Friday, July 11

Lawrence Redux - For the would-be legal scholars out there, this NRO column by Cato Institute fellow Randy Barnett merits reading. He examines a question that has been nagging me since the Lawrence decision first came out: Where was the Court's traditional analysis for overturning state law on constitutional grounds? In law school, we all learned how the courts almost always balance an individual's "fundamental rights" against a state interest that must be "compelling." (If the behavior in question is not a "fundamental" right, then the state's restriction need only be "rational.")

Justice Kennedy's Lawrence opinion couldn't really be read to follow this usual path so precisely. (Bowers, in contrast, turned very much on the conclusion that the asserted right to engage in sodomy was far from "fundamental.") Barnett's explanation for this absence is that Kennedy is engineering a libertarian revolution in the Court's jurisprudence -- one that Barnett naturally applauds.

In short, Barnett explains that the traditional balancing act always gave great deference to the government's case. A court would only restrict government power where an individual could show that his or her fundamental rights were at stake. While that case was relatively easy to prove when it came to the enumerated rights (such as those covered by the First Amendment), decisions resting upon unwritten rights, like the right to privacy, made for difficult cases and unpopular opinions.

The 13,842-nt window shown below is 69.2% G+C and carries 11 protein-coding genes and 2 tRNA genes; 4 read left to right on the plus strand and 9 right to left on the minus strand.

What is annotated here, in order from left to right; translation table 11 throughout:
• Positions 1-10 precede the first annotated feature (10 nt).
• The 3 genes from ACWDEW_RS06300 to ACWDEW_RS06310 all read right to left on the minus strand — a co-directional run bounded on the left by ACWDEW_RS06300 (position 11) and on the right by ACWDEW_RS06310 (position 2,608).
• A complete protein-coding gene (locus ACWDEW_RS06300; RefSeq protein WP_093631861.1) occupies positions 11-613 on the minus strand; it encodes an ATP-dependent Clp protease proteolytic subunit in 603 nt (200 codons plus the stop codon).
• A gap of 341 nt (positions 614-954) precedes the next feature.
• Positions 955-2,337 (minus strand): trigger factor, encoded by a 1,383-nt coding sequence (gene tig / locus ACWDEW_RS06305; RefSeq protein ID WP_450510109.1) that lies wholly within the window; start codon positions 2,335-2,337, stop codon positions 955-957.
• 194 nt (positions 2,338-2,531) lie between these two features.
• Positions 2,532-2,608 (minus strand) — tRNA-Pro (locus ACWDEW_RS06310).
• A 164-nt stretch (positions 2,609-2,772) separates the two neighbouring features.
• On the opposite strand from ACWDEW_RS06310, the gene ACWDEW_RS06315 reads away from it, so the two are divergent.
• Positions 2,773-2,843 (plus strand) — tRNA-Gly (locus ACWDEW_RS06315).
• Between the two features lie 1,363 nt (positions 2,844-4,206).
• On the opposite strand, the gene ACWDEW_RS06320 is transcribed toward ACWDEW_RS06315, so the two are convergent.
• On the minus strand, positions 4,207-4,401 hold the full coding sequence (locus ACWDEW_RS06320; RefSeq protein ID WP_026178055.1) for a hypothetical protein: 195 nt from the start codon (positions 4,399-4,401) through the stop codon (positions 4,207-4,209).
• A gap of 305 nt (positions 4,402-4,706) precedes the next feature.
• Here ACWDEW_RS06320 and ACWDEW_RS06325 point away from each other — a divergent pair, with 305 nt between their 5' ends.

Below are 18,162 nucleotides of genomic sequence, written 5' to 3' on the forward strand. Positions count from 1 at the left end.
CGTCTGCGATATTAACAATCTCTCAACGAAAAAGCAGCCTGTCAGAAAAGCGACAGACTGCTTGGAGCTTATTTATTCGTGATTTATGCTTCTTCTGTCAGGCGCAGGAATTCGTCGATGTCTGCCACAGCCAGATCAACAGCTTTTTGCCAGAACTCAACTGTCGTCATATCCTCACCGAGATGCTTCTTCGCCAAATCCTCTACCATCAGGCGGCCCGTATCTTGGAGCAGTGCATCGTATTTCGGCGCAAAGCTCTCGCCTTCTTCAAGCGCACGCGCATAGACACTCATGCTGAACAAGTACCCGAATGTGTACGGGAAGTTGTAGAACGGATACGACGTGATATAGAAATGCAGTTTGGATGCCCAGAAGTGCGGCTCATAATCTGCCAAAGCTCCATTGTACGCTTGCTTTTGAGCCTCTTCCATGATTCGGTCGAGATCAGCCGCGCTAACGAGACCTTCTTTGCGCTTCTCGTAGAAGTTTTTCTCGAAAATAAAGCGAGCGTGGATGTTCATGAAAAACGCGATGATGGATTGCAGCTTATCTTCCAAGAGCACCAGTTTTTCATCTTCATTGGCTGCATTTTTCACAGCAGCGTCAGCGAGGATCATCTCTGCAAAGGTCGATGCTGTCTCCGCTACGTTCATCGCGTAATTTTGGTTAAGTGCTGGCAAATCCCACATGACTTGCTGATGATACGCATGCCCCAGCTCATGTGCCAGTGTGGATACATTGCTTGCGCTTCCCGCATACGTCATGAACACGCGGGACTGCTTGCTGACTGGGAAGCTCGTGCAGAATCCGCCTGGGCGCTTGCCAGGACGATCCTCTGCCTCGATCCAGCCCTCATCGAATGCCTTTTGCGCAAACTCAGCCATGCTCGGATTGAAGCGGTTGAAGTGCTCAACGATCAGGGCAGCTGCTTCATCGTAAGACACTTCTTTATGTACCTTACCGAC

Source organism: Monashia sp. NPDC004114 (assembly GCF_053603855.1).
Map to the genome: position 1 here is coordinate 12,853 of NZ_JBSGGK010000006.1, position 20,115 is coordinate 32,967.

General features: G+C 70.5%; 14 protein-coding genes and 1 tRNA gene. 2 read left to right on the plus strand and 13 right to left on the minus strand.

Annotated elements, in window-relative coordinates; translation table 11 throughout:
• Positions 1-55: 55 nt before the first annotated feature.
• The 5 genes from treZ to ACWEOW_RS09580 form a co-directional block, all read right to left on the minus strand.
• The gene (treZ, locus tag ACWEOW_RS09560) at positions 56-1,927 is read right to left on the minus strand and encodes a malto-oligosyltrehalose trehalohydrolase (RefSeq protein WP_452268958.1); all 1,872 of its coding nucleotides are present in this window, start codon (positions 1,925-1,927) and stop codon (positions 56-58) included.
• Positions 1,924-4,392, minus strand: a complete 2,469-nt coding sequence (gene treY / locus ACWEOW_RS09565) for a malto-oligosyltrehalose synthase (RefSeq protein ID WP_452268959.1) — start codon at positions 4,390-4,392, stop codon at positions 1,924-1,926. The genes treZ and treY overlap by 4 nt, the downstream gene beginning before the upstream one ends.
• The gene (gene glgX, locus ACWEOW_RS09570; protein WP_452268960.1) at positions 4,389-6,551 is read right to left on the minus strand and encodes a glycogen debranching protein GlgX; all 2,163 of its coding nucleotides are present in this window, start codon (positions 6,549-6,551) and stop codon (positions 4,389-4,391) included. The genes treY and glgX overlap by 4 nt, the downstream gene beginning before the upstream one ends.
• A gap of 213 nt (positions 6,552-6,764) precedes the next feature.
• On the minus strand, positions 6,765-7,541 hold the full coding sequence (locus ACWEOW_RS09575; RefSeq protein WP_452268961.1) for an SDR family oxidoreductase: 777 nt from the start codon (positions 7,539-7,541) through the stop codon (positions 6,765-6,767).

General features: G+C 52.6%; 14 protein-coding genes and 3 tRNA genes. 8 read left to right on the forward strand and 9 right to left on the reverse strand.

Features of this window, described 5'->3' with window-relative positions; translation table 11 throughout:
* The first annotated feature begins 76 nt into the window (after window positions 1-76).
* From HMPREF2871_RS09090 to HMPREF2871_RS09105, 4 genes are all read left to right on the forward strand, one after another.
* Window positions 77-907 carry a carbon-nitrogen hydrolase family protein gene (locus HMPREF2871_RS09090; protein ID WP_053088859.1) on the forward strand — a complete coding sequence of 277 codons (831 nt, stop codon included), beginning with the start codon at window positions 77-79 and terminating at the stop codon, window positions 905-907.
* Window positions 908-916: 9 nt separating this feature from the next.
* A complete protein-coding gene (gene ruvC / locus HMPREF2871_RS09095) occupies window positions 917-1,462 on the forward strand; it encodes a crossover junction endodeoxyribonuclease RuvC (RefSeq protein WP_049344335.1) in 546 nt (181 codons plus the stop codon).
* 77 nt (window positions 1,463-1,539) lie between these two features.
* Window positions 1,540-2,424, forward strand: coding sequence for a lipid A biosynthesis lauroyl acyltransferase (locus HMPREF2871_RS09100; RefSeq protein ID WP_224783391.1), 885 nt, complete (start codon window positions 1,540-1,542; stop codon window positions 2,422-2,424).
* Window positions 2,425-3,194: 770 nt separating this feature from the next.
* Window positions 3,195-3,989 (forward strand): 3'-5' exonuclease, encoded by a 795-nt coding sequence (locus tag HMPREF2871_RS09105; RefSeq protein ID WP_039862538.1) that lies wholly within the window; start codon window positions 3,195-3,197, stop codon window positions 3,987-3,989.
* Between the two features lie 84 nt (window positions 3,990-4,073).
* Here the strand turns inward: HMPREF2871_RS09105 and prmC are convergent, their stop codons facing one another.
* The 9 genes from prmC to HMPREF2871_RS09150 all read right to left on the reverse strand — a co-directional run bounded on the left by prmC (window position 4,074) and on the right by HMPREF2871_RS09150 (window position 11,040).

Barnett asserts that Kennedy is striking out in a new direction. While acknowledging the Court's precedents outlining a right to privacy, the Justice emphasizes another concept -- liberty -- and announces an entirely different test of constitutionality. Barnett argues that within the boundaries of Kennedy's "liberty test," which the author equates to the Harm Principle, government faces a much more difficult burden. Rather than have the individual prove his or her right is fundamental, it is the government that must prove that a restriction on liberty is justified. Furthermore, the bare argument that the activity is considered immoral won't cut it. (We don't know yet what standard would be sufficient on that question, because Texas couldn't come up with anything better in this case, and the Court didn't have to make a difficult call.)

Under this simple new test, sodomy laws didn't stand a chance. Many other governmental prohibitions on individual liberty (e.g. against pornography or marijuana) might also fail. On the other hand, it is much more difficult to apply this test to more complicated issues that require active government involvment -- like sanctioning gay marriage. After all, Kennedy sided with the Boy Scouts when the courts tried to require them to include gays against their liberty interest of free association. We'll all have to stay tuned to see how these novel legal questions evolve.